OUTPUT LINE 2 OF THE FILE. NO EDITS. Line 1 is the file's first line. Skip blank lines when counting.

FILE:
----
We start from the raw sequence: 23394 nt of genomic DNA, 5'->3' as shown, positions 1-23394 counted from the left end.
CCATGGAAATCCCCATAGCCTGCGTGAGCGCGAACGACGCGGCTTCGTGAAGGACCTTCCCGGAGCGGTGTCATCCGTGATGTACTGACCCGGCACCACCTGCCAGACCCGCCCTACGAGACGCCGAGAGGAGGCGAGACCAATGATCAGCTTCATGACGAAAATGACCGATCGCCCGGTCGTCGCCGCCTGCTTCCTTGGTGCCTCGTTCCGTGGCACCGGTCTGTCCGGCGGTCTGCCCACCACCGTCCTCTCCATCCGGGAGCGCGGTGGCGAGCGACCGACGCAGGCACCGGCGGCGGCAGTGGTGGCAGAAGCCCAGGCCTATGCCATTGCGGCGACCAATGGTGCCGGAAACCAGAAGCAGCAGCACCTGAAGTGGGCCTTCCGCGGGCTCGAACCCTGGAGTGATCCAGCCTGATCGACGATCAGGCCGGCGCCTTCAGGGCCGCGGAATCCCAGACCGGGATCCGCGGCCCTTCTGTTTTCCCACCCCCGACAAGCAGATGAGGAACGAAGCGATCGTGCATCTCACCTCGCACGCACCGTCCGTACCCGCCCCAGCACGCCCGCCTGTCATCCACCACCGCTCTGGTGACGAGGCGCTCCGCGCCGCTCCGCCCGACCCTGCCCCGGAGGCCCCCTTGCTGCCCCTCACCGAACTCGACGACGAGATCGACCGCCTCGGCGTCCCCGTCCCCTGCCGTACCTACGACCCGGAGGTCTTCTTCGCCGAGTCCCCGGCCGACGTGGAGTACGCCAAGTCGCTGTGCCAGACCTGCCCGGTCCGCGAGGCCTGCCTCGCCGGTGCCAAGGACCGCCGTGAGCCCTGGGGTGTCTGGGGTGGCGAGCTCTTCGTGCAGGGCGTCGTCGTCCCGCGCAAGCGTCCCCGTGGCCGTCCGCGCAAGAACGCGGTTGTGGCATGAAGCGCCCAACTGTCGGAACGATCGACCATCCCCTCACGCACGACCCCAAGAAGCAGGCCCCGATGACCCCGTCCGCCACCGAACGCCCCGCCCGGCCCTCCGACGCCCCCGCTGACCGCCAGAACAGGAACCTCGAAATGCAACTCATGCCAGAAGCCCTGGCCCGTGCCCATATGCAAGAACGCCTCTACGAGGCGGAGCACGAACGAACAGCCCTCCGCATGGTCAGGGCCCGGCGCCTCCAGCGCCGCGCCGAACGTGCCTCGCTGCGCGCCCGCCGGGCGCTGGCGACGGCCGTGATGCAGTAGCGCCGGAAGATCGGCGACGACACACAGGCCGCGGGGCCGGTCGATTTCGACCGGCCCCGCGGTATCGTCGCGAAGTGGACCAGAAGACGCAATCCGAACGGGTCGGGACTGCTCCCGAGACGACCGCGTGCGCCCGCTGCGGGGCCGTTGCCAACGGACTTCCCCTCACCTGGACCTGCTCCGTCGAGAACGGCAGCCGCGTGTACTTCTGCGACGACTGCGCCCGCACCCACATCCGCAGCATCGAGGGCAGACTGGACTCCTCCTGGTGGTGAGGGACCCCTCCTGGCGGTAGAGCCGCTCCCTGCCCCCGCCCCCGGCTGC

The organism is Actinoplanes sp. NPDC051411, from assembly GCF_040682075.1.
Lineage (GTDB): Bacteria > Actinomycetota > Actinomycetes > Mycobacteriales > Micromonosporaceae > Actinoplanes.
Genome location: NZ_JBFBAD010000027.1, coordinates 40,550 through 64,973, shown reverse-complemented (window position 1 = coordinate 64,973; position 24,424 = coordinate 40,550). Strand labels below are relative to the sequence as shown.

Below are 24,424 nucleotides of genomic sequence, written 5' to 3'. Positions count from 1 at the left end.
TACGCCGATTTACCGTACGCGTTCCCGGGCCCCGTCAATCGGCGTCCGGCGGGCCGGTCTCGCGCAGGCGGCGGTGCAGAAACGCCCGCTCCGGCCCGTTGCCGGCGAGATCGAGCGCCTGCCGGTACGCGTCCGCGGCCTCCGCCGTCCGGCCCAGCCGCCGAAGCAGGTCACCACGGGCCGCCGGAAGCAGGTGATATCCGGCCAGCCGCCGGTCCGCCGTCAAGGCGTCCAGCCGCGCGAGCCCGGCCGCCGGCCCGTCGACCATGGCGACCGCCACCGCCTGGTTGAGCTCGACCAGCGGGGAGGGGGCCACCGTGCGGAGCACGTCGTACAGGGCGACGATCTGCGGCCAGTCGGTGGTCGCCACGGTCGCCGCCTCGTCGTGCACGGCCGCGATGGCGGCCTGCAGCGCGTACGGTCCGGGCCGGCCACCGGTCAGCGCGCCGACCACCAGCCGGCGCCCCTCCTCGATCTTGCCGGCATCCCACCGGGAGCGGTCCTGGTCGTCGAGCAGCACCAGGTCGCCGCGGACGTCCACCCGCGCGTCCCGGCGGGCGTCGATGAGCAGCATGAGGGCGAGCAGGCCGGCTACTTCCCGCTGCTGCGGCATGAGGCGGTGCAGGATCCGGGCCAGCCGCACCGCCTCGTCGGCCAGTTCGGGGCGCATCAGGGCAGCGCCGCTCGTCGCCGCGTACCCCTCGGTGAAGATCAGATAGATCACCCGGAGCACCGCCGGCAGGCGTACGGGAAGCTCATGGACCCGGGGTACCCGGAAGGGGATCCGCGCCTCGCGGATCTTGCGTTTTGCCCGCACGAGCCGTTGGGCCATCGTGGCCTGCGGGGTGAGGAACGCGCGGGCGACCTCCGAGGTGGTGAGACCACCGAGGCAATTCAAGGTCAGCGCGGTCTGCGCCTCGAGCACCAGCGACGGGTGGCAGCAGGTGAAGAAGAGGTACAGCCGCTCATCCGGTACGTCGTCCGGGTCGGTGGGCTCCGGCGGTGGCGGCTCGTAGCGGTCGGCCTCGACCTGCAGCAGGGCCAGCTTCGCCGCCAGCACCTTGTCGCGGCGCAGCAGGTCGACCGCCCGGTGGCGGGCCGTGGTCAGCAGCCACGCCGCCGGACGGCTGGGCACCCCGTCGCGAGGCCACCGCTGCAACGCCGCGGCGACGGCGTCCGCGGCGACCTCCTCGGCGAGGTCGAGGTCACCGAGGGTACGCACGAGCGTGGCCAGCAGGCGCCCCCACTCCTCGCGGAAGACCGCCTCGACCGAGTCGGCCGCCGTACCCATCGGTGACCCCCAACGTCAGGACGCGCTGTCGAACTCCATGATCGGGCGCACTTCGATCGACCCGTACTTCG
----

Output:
CCATGGAAATCCCCATAGCCTGCGTGAGCGCGAACGACGCGGCTTCGTGAAGGACCTTCCCGGAGCGGTGTCATCCGTGATGTACTGACCCGGCACCACCTGCCAGACCCGCCCTACGAGACGCCGAGAGGAGGCGAGACCAATGATCAGCTTCATGACGAAAATGACCGATCGCCCGGTCGTCGCCGCCTGCTTCCTTGGTGCCTCGTTCCGTGGCACCGGTCTGTCCGGCGGTCTGCCCACCACCGTCCTCTCCATCCGGGAGCGCGGTGGCGAGCGACCGACGCAGGCACCGGCGGCGGCAGTGGTGGCAGAAGCCCAGGCCTATGCCATTGCGGCGACCAATGGTGCCGGAAACCAGAAGCAGCAGCACCTGAAGTGGGCCTTCCGCGGGCTCGAACCCTGGAGTGATCCAGCCTGATCGACGATCAGGCCGGCGCCTTCAGGGCCGCGGAATCCCAGACCGGGATCCGCGGCCCTTCTGTTTTCCCACCCCCGACAAGCAGATGAGGAACGAAGCGATCGTGCATCTCACCTCGCACGCACCGTCCGTACCCGCCCCAGCACGCCCGCCTGTCATCCACCACCGCTCTGGTGACGAGGCGCTCCGCGCCGCTCCGCCCGACCCTGCCCCGGAGGCCCCCTTGCTGCCCCTCACCGAACTCGACGACGAGATCGACCGCCTCGGCGTCCCCGTCCCCTGCCGTACCTACGACCCGGAGGTCTTCTTCGCCGAGTCCCCGGCCGACGTGGAGTACGCCAAGTCGCTGTGCCAGACCTGCCCGGTCCGCGAGGCCTGCCTCGCCGGTGCCAAGGACCGCCGTGAGCCCTGGGGTGTCTGGGGTGGCGAGCTCTTCGTGCAGGGCGTCGTCGTCCCGCGCAAGCGTCCCCGTGGCCGTCCGCGCAAGAACGCGGTTGTGGCATGAAGCGCCCAACTGTCGGAACGATCGACCATCCCCTCACGCACGACCCCAAGAAGCAGGCCCCGATGACCCCGTCCGCCACCGAACGCCCCGCCCGGCCCTCCGACGCCCCCGCTGACCGCCAGAACAGGAACCTCGAAATGCAACTCATGCCAGAAGCCCTGGCCCGTGCCCATATGCAAGAACGCCTCTACGAGGCGGAGCACGAACGAACAGCCCTCCGCATGGTCAGGGCCCGGCGCCTCCAGCGCCGCGCCGAACGTGCCTCGCTGCGCGCCCGCCGGGCGCTGGCGACGGCCGTGATGCAGTAGCGCCGGAAGATCGGCGACGACACACAGGCCGCGGGGCCGGTCGATTTCGACCGGCCCCGCGGTATCGTCGCGAAGTGGACCAGAAGACGCAATCCGAACGGGTCGGGACTGCTCCCGAGACGACCGCGTGCGCCCGCTGCGGGGCCGTTGCCAACGGACTTCCCCTCACCTGGACCTGCTCCGTCGAGAACGGCAGCCGCGTGTACTTCTGCGACGACTGCGCCCGCACCCACATCCGCAGCATCGAGGGCAGACTGGACTCCTCCTGGTGGTGAGGGACCCCTCCTGGCGGTAGAGCCGCTCCCTGCCCCCGCCCCCGGCTGC